Preservationists last considered buying the property in 2002, but were unsuccessful. Hall, who participated in those negotiations with Lighthizer, said Troilo asked $4.9 million, which “far exceeded our ability to acquire it, at the time.”
In the spring of 2011, Troilo dammed the perennial stream, Flat Run, without a federal permit, to create a pond on his property (see July 2011, January 2012 CWN).
Hall notified the Army Corps of Engineers about this violation of the Clean Water Act and Section 106 of the National Historic Preservation Act. Subsequently Troilo agreed to remove the dam and restore the land and stream to their previous condition.
The Brandy Station Foundation’s (BSF) lack of action created a backlash against the BSF by some in the preservation community.
BSF President Joseph W. McKinney recently said the foundation did not want an adversarial relationship with Troilo for strategic reasons.
“We wanted to maintain good relations. The main thing I wanted to ensure was that if they came to a decision to sell, that they would be amenable to selling to preservationists,” he said.
The current deal began when Troilo and his wife put the property up for sale in late November 2011.
The controversy earlier that year over the pond was a factor in Troilo’s decision to sell. Troilo said, “No doubt, I’m sure it had some significance.”
McKinney said he was the first person Troilo told about selling and he notified the Civil War Trust.
The 2012 negotiation of the sales contract was conducted by Trust officials and Troilo.
A new appraisal, upon which the current deal was based, set the value of the 61 acres, including two houses, a pool, tennis court and other outbuildings, at $3.55 million. The Trust offered Troilo $3.6 million, which he accepted.
“It really makes sense for the Civil War Trust and Brandy Station Foundation to own that property because of the significance of the battle,” he said.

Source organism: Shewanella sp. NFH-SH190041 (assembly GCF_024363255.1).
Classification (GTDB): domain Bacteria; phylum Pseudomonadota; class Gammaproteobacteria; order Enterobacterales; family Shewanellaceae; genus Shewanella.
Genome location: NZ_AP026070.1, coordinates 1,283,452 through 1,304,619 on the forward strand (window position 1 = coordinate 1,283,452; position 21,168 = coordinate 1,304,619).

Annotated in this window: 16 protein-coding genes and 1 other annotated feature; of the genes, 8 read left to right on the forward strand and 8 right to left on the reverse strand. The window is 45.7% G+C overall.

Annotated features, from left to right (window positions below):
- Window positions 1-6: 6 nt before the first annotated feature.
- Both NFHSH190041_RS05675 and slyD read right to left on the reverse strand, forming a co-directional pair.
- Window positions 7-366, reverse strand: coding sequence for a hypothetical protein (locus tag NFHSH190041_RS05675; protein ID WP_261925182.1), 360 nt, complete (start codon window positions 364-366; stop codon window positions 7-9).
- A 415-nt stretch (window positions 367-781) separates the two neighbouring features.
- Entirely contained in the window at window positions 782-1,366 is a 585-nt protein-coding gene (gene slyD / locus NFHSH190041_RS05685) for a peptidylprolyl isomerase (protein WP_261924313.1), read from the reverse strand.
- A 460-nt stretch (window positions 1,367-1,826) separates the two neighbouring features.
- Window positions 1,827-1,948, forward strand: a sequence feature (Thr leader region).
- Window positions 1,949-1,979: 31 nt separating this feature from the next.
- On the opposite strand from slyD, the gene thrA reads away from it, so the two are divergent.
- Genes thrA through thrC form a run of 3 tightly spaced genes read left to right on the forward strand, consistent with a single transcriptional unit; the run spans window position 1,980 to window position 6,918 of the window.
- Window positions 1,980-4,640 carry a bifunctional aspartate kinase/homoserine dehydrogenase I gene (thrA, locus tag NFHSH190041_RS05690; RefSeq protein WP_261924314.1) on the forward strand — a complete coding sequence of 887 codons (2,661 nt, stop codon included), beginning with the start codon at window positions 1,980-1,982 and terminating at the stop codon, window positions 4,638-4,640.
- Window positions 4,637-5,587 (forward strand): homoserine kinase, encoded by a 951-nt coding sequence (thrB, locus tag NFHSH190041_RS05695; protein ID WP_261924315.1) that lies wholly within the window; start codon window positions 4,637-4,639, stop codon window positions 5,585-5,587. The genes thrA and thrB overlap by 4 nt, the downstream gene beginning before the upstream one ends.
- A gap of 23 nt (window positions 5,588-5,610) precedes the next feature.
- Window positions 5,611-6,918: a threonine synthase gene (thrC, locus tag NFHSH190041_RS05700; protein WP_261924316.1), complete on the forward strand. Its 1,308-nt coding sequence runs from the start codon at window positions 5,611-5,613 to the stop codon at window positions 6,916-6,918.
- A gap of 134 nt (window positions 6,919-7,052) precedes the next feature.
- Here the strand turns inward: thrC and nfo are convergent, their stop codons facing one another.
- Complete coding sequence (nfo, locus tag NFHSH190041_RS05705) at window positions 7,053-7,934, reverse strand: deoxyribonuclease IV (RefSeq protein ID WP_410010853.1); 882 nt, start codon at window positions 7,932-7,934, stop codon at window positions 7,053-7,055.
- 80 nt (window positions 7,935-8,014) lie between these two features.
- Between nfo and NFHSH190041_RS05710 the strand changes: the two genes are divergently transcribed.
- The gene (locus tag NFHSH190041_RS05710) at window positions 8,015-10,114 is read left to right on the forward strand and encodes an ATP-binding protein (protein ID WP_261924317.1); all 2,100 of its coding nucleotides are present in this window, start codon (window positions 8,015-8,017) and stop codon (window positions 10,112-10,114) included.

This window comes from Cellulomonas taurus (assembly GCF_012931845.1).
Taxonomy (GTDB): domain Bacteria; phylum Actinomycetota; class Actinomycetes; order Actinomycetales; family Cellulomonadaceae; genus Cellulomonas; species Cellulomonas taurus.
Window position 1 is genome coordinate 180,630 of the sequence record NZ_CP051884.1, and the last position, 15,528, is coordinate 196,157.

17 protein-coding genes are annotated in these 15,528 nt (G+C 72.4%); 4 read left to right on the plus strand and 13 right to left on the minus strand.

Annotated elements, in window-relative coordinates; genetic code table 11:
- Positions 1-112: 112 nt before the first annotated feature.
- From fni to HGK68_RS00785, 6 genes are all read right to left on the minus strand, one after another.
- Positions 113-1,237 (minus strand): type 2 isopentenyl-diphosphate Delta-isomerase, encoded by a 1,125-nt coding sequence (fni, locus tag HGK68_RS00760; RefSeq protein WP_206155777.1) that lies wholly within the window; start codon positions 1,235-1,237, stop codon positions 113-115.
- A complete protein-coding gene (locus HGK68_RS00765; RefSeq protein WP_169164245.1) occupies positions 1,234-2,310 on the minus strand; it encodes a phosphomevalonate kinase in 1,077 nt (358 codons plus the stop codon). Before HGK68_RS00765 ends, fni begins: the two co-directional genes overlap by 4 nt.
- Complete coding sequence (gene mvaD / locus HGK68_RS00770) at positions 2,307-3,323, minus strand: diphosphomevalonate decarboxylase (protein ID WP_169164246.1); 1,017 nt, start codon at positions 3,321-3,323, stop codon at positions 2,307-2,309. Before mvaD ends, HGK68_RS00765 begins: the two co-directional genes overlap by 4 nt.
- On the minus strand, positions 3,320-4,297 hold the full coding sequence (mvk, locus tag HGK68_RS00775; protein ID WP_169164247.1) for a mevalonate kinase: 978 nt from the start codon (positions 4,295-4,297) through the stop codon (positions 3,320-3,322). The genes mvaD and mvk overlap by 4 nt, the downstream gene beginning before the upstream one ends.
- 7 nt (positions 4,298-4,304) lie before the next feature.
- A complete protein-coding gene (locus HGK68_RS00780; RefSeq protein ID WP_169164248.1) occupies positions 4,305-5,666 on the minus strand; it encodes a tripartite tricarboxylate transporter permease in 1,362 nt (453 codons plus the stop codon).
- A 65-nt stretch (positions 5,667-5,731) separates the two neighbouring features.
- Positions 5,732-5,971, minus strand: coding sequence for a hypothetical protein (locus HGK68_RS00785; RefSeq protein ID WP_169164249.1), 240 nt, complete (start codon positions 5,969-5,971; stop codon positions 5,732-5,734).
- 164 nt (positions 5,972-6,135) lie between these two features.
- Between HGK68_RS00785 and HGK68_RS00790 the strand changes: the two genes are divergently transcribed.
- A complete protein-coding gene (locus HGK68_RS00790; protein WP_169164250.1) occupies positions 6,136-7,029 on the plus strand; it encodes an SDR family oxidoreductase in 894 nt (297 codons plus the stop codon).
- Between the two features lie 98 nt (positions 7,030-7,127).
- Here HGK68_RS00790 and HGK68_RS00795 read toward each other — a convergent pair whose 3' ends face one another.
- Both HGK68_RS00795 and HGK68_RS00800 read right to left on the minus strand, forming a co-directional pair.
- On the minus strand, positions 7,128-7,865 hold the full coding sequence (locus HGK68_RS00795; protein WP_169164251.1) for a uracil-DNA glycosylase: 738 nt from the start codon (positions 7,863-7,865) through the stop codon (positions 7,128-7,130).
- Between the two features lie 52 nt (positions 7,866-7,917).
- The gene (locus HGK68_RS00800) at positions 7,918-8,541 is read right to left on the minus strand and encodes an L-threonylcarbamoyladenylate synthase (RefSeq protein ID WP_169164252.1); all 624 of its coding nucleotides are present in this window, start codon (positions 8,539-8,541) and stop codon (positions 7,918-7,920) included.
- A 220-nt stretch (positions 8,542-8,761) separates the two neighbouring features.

“That would put all the pieces of the puzzle together, and they would actually own what they tried to fight for 150 years ago.”
Said Hall about the pending purchase, “I could not possibly be more excited.”
Donations to the Fleetwood Hill Appeal and information about the battlefield can be found at the Trust’s website:
The photo shows BSF founder (but banned from membership by Useless Joe and the Board of Appeasers) Bud Hall, standing on the opposite side of what would have been Lake Troilo (Flat Run runs through the low ground at the base of Fleetwood Hill), pointing up at Tony Troilo’s McMansion, which is where Jeb Stuart’s headquarters was on June 9, 1863. Again, I give Tony Troilo a great deal of credit for doing the right thing and for agreeing to sell Fleetwood Hill to the Civil War Trust.
You can donate here.
The Friends of the Bentonville Battlefield are putting on what promises to be an excellent seminar on September 14-15, 2013. The focus of the program is the Civil War in North Carolina in 1865, and it promises to be a first-rate offering. Saturday’s program will be in Smithfield, and then there will be a battlefield tour led by Mark Bradley and Ed Bearss on Sunday. I’m honored to be on the program with the finest scholars of the 1865 Carolinas Campaign working today.
Here’s the program for Saturday:
Bentonville Battlefield’s NC 1865 Civil War Symposium Agenda
Saturday : September 14, 2013
8:00 am to 8:45 am Welcome and Refreshments. Paul A. Johnston Auditorium at Johnston Community College.
8:45 am to 9:45 am Robert M. “Bert” Dunkerly. The Confederate surrender in North Carolina.
10:00 am to 11:00 am Colonel (Ret.) Wade Sokolosky. The Battles of Wyse Fork and Averasboro
11:15 am to 12:15 pm Dr. Chris E. Fonvielle. The Wilmington Campaign.
12:15 pm to 1:00 pm Lunch
1:00 pm to 2:00 pm Eric Wittenberg. Cavalry during the Carolinas Campaign.
2:15 pm to 3:15 pm Dr. Mark L. Bradley. The Battle of Bentonville.
3:30 pm to 4:30 pm Keynote speaker: Edwin C. “Ed” Bearss.
The program benefits the Bentonville battlefield, and will be a terrific event. See you there!
The new edition of Protecting the Flank is at the printer! That means that in about a month, we will have books.
I’m really excited about the new edition. The original edition was always one of my favorites, but it was a bit muddled in places, and the spacing of the book always bugged me. Further, new material surfaced after it was published in 2002.